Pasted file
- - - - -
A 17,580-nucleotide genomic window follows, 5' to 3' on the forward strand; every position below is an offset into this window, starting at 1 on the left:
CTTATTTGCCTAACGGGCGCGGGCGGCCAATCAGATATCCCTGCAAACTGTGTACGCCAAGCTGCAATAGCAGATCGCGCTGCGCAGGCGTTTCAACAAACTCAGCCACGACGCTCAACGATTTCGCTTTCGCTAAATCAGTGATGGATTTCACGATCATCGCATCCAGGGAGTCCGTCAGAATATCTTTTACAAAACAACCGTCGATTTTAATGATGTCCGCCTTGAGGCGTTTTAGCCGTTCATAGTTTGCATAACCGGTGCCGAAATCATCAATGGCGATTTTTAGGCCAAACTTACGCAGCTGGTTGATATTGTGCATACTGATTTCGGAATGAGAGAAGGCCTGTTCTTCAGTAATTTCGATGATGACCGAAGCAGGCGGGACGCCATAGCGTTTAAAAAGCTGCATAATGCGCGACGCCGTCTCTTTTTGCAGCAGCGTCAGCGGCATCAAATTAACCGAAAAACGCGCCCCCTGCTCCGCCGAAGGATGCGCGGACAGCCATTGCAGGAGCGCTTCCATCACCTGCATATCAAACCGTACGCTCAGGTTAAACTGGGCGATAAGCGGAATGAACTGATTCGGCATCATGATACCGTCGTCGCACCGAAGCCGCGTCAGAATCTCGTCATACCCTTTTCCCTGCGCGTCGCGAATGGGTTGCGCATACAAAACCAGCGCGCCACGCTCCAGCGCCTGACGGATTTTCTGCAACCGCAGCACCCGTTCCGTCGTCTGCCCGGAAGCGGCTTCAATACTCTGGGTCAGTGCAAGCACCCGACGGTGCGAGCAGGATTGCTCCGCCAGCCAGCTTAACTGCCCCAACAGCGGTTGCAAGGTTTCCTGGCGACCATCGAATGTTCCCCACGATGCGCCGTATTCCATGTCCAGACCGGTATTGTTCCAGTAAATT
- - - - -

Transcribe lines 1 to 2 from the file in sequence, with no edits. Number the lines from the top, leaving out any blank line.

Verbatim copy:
A 17,580-nucleotide genomic window follows, 5' to 3' on the forward strand; every position below is an offset into this window, starting at 1 on the left:
CTTATTTGCCTAACGGGCGCGGGCGGCCAATCAGATATCCCTGCAAACTGTGTACGCCAAGCTGCAATAGCAGATCGCGCTGCGCAGGCGTTTCAACAAACTCAGCCACGACGCTCAACGATTTCGCTTTCGCTAAATCAGTGATGGATTTCACGATCATCGCATCCAGGGAGTCCGTCAGAATATCTTTTACAAAACAACCGTCGATTTTAATGATGTCCGCCTTGAGGCGTTTTAGCCGTTCATAGTTTGCATAACCGGTGCCGAAATCATCAATGGCGATTTTTAGGCCAAACTTACGCAGCTGGTTGATATTGTGCATACTGATTTCGGAATGAGAGAAGGCCTGTTCTTCAGTAATTTCGATGATGACCGAAGCAGGCGGGACGCCATAGCGTTTAAAAAGCTGCATAATGCGCGACGCCGTCTCTTTTTGCAGCAGCGTCAGCGGCATCAAATTAACCGAAAAACGCGCCCCCTGCTCCGCCGAAGGATGCGCGGACAGCCATTGCAGGAGCGCTTCCATCACCTGCATATCAAACCGTACGCTCAGGTTAAACTGGGCGATAAGCGGAATGAACTGATTCGGCATCATGATACCGTCGTCGCACCGAAGCCGCGTCAGAATCTCGTCATACCCTTTTCCCTGCGCGTCGCGAATGGGTTGCGCATACAAAACCAGCGCGCCACGCTCCAGCGCCTGACGGATTTTCTGCAACCGCAGCACCCGTTCCGTCGTCTGCCCGGAAGCGGCTTCAATACTCTGGGTCAGTGCAAGCACCCGACGGTGCGAGCAGGATTGCTCCGCCAGCCAGCTTAACTGCCCCAACAGCGGTTGCAAGGTTTCCTGGCGACCATCGAATGTTCCCCACGATGCGCCGTATTCCATGTCCAGACCGGTATTGTTCCAGTAAATT